“Two, I was at a point in my life where my grandfather passed away and my child was born. Thirty years since emigrating to Canada, at the age my son was at that time. I was studying the ancient histories of my people in Iraq, in Sumeria, and their link to the cosmos. The infinite layers of space started crashing in. As I viewed Earth from the macro perspective of the galaxy, I saw my life’s moments in micro-view and honed in on those emotions and moments in time. I started reflecting on time passing in life and how it defines us.

“Third, in the studies of Spacetime, it is said that life is a predestined journey we are on. Everything is happening at once. It is our three-dimensional understanding of life that makes us experience time. This was fascinating to me because it mirrored the cosmic and ethereal studies of Sufism. That we are traveling through time in a cosmos that is pre-destined to take us where its meant to be. Maktoob.

“Finally, this album is a launch pad for me. It is showcasing the diverse and amazing community of artists around me, and how independence as an artist can be propelled through sheer belief. It’s about projecting your dreams into the universe and believing in yourself, making the impossible happen.”

Courtesy of Narcy

On his biggest career challenges
“In the West, it was a challenge being Arab in an industry, or in a public narrative, that wasn’t very accepting of a normalized image and creativity from our people. Back home in the East, a lot of tension arose in the early days because we were very vocal about the politics of the region, but also because we were making rap music, which wasn’t accepted as a viable form of expression for the youth.

“Another big challenge was finding the right team, the right platform, to push things out. Because we are so entrenched in our experience, I think a lot of visual artists, musicians, and artists in general from our generation were ahead of their time. They thought ahead of the public narratives presented of us. That is both a gift and a curse as we were building resilient representations of dealing with the traumas of war and racism early on, to deal with what we are seeing now. It was also amazing because that struggle birthed a ground for the next generation to look at and walk on.”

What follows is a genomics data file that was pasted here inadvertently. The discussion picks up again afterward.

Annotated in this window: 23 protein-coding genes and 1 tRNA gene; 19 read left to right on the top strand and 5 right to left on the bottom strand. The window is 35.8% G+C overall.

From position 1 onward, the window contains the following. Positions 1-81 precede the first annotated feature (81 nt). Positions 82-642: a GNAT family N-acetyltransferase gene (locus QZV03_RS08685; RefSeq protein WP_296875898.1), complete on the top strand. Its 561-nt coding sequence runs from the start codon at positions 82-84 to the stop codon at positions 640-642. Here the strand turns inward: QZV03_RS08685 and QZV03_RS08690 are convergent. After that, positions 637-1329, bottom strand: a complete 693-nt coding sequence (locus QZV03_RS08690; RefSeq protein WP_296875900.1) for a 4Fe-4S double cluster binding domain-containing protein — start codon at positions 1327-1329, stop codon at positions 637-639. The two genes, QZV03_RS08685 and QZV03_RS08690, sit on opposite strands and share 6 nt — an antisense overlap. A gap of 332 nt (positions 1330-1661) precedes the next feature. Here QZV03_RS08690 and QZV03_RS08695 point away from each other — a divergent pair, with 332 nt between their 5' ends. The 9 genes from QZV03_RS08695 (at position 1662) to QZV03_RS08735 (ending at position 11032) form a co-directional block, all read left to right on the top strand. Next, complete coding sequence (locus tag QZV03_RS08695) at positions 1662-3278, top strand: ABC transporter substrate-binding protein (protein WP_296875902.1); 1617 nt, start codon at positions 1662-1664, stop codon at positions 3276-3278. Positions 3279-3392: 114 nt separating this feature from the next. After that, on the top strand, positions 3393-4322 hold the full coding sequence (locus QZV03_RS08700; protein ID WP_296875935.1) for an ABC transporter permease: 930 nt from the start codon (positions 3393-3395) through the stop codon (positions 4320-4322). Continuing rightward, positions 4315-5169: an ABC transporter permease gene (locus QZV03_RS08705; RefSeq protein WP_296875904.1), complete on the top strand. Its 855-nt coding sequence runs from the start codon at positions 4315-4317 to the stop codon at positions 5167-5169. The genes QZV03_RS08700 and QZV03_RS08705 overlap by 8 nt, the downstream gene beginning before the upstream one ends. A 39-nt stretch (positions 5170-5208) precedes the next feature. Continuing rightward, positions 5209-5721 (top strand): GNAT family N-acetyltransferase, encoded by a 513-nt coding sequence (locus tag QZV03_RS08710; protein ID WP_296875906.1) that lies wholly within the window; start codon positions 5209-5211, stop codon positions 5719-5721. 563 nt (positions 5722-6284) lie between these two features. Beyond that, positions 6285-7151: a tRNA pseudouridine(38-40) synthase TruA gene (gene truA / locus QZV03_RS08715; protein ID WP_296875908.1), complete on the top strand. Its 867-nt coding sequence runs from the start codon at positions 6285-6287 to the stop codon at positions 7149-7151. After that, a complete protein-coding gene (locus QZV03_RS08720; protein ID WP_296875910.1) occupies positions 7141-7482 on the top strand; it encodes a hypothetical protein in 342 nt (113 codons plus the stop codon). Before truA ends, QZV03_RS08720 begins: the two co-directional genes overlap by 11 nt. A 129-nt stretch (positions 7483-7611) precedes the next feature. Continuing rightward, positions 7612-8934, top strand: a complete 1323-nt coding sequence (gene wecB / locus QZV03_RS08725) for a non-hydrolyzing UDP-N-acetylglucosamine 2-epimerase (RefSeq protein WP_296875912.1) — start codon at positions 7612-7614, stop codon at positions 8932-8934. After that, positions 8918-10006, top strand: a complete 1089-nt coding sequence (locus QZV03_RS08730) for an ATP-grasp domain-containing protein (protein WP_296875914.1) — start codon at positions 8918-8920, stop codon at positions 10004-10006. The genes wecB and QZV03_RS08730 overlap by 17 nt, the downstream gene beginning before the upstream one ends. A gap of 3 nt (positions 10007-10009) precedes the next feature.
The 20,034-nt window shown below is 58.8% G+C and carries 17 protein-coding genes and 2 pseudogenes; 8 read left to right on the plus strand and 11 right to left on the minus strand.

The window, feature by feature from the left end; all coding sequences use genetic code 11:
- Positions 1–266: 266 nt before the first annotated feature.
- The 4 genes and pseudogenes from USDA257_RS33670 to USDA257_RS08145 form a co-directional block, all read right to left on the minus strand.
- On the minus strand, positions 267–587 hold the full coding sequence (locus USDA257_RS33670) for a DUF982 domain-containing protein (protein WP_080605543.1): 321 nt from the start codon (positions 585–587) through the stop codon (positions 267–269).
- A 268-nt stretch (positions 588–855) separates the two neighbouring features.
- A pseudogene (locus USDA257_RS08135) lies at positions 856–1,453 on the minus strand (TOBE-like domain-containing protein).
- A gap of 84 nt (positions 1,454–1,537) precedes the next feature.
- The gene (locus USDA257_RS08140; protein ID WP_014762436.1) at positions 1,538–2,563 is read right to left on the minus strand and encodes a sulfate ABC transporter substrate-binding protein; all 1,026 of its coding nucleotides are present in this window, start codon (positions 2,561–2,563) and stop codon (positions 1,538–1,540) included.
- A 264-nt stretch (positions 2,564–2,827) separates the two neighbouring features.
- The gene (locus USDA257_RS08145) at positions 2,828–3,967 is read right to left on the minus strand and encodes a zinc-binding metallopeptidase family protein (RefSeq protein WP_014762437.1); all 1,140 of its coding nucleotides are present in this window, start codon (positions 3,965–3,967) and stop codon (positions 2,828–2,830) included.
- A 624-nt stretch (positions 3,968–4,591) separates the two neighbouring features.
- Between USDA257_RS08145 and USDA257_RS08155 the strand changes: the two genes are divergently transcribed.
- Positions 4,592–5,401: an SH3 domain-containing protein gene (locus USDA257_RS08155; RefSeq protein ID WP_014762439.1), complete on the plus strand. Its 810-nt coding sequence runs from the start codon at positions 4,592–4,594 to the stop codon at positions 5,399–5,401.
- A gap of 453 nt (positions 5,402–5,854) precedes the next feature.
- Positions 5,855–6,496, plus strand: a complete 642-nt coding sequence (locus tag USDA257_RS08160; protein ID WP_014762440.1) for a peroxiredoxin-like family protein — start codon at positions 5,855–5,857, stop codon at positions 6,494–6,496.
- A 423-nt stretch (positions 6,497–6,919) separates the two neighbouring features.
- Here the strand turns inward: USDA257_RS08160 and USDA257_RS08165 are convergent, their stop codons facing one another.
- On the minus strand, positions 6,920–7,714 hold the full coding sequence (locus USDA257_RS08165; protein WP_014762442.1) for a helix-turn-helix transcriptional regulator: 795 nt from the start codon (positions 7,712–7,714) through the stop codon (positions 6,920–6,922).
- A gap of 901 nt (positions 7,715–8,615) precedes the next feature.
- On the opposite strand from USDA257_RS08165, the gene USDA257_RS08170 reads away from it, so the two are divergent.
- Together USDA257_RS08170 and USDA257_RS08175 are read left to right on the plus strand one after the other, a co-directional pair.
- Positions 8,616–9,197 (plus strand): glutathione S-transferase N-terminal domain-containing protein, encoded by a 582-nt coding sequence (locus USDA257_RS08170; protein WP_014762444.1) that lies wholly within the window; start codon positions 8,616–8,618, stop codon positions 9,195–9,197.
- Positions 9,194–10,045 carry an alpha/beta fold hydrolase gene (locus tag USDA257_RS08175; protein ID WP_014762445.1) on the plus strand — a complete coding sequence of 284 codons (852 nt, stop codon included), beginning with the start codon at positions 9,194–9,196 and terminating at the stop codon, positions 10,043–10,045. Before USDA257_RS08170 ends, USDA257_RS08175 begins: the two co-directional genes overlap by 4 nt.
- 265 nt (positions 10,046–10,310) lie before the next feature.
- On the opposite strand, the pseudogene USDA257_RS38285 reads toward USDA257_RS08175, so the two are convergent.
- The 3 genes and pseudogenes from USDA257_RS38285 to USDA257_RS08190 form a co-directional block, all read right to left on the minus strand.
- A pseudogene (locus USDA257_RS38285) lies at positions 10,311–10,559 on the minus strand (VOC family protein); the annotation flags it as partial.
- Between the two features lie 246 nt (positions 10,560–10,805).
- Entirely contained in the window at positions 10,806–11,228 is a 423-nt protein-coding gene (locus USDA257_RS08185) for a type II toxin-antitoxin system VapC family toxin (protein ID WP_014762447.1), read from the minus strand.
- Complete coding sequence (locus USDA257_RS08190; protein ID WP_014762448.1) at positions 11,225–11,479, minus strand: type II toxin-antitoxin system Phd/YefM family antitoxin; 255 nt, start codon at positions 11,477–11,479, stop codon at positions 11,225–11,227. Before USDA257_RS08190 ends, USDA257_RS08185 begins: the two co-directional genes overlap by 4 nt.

On the main highlights thus far
“Being on stage with the legends I grew up listening to. The latest and most powerful highlights would be my foray into video directing. Going to South Africa with Cheb Moha and a small team to shoot a video with Yasiin Bey for A Tribe Called Red’s R.E.D was very magical to say the least. I was with some of my favorite people in the world, on the day Muhammad Ali died, retracing his steps through Cape Town and filming a short film about emancipation and a new understanding of nationalism. It was a dream come true. Also, shooting Time in Lebanon with Mashrou’ Leila, was an important moment in contemporary Arab music, I think. It was a cross between genres but also, a meeting of hearts that hadn’t been on film before. I wanted to display the beauty of Lebanon, as well as Arab men and how we can represent ourselves as natural and positive. It was also a dream come true.”

On the Middle East’s music scene
“I love our people and our music. I definitely think there needs to be an overhaul to the visual representation in a lot of our music videos from pop to hip-hop. I also believe the archaic radio formats and music formulas need to change. There is a market for it but we have to start thinking of alternate ways of reaching our youth that permits them the freedom and space to think and feel freely. This will be the future of our people. We are a dying tribe and if we do not work on our youth now and their expressive world and works, then they will ultimately suffer. We need to grow outside the bubble of popular pop music and into a more realistic representation of the on-the-ground experience.”

His best piece of advice for up-and-coming Arab artists
“In the worlds of the great Jay Dilla, ‘don’t sell yourself to fall in love.’ Be you. It takes Time to carve your space. Take it and let it take you.”